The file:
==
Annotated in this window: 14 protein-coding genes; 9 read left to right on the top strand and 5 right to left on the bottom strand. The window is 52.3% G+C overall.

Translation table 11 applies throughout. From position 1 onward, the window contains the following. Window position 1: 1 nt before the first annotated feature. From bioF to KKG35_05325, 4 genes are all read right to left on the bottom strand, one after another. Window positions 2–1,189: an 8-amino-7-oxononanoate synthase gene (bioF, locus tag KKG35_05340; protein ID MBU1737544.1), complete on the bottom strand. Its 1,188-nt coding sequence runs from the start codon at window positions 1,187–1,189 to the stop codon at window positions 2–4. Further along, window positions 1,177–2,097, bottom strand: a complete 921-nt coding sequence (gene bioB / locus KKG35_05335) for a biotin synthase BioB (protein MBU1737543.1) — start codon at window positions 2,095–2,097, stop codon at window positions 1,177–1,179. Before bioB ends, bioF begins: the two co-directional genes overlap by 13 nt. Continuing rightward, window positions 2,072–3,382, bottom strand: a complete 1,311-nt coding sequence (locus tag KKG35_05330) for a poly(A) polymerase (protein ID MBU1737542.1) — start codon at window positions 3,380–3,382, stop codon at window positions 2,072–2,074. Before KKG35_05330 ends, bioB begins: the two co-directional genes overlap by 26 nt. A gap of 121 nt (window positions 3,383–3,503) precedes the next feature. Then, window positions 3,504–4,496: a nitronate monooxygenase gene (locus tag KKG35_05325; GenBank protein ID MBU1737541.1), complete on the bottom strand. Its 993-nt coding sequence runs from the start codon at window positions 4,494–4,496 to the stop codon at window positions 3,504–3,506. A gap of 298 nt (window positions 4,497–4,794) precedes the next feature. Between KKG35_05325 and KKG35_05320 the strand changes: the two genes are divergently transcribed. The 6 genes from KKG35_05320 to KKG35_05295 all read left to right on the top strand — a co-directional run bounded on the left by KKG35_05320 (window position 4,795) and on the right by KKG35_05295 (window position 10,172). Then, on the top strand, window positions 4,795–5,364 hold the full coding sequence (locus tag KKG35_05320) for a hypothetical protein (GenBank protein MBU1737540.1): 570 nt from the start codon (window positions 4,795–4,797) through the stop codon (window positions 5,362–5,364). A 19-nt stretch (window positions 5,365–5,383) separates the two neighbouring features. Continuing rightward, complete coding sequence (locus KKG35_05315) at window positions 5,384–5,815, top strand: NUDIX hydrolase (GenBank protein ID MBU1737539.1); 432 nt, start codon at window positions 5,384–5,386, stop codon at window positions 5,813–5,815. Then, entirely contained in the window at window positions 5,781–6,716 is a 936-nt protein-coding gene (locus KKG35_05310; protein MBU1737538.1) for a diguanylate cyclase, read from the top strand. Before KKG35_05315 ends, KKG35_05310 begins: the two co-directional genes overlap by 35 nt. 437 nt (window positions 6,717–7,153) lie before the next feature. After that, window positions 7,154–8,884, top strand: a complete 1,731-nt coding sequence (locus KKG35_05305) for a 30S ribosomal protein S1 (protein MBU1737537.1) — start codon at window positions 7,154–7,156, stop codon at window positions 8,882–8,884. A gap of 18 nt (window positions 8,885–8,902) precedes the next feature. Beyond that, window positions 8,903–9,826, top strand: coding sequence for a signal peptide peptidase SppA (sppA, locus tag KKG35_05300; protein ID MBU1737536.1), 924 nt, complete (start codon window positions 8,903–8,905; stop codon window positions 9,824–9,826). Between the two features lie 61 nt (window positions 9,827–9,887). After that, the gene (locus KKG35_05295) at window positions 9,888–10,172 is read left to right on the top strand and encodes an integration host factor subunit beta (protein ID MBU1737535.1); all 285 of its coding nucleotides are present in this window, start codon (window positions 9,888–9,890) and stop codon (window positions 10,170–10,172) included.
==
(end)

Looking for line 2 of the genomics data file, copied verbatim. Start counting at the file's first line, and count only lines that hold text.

Translation table 11 applies throughout. From position 1 onward, the window contains the following. Window position 1: 1 nt before the first annotated feature. From bioF to KKG35_05325, 4 genes are all read right to left on the bottom strand, one after another. Window positions 2–1,189: an 8-amino-7-oxononanoate synthase gene (bioF, locus tag KKG35_05340; protein ID MBU1737544.1), complete on the bottom strand. Its 1,188-nt coding sequence runs from the start codon at window positions 1,187–1,189 to the stop codon at window positions 2–4. Further along, window positions 1,177–2,097, bottom strand: a complete 921-nt coding sequence (gene bioB / locus KKG35_05335) for a biotin synthase BioB (protein MBU1737543.1) — start codon at window positions 2,095–2,097, stop codon at window positions 1,177–1,179. Before bioB ends, bioF begins: the two co-directional genes overlap by 13 nt. Continuing rightward, window positions 2,072–3,382, bottom strand: a complete 1,311-nt coding sequence (locus tag KKG35_05330) for a poly(A) polymerase (protein ID MBU1737542.1) — start codon at window positions 3,380–3,382, stop codon at window positions 2,072–2,074. Before KKG35_05330 ends, bioB begins: the two co-directional genes overlap by 26 nt. A gap of 121 nt (window positions 3,383–3,503) precedes the next feature. Then, window positions 3,504–4,496: a nitronate monooxygenase gene (locus tag KKG35_05325; GenBank protein ID MBU1737541.1), complete on the bottom strand. Its 993-nt coding sequence runs from the start codon at window positions 4,494–4,496 to the stop codon at window positions 3,504–3,506. A gap of 298 nt (window positions 4,497–4,794) precedes the next feature. Between KKG35_05325 and KKG35_05320 the strand changes: the two genes are divergently transcribed. The 6 genes from KKG35_05320 to KKG35_05295 all read left to right on the top strand — a co-directional run bounded on the left by KKG35_05320 (window position 4,795) and on the right by KKG35_05295 (window position 10,172). Then, on the top strand, window positions 4,795–5,364 hold the full coding sequence (locus tag KKG35_05320) for a hypothetical protein (GenBank protein MBU1737540.1): 570 nt from the start codon (window positions 4,795–4,797) through the stop codon (window positions 5,362–5,364). A 19-nt stretch (window positions 5,365–5,383) separates the two neighbouring features. Continuing rightward, complete coding sequence (locus KKG35_05315) at window positions 5,384–5,815, top strand: NUDIX hydrolase (GenBank protein ID MBU1737539.1); 432 nt, start codon at window positions 5,384–5,386, stop codon at window positions 5,813–5,815. Then, entirely contained in the window at window positions 5,781–6,716 is a 936-nt protein-coding gene (locus KKG35_05310; protein MBU1737538.1) for a diguanylate cyclase, read from the top strand. Before KKG35_05315 ends, KKG35_05310 begins: the two co-directional genes overlap by 35 nt. 437 nt (window positions 6,717–7,153) lie before the next feature. After that, window positions 7,154–8,884, top strand: a complete 1,731-nt coding sequence (locus KKG35_05305) for a 30S ribosomal protein S1 (protein MBU1737537.1) — start codon at window positions 7,154–7,156, stop codon at window positions 8,882–8,884. A gap of 18 nt (window positions 8,885–8,902) precedes the next feature. Beyond that, window positions 8,903–9,826, top strand: coding sequence for a signal peptide peptidase SppA (sppA, locus tag KKG35_05300; protein ID MBU1737536.1), 924 nt, complete (start codon window positions 8,903–8,905; stop codon window positions 9,824–9,826). Between the two features lie 61 nt (window positions 9,827–9,887). After that, the gene (locus KKG35_05295) at window positions 9,888–10,172 is read left to right on the top strand and encodes an integration host factor subunit beta (protein ID MBU1737535.1); all 285 of its coding nucleotides are present in this window, start codon (window positions 9,888–9,890) and stop codon (window positions 10,170–10,172) included.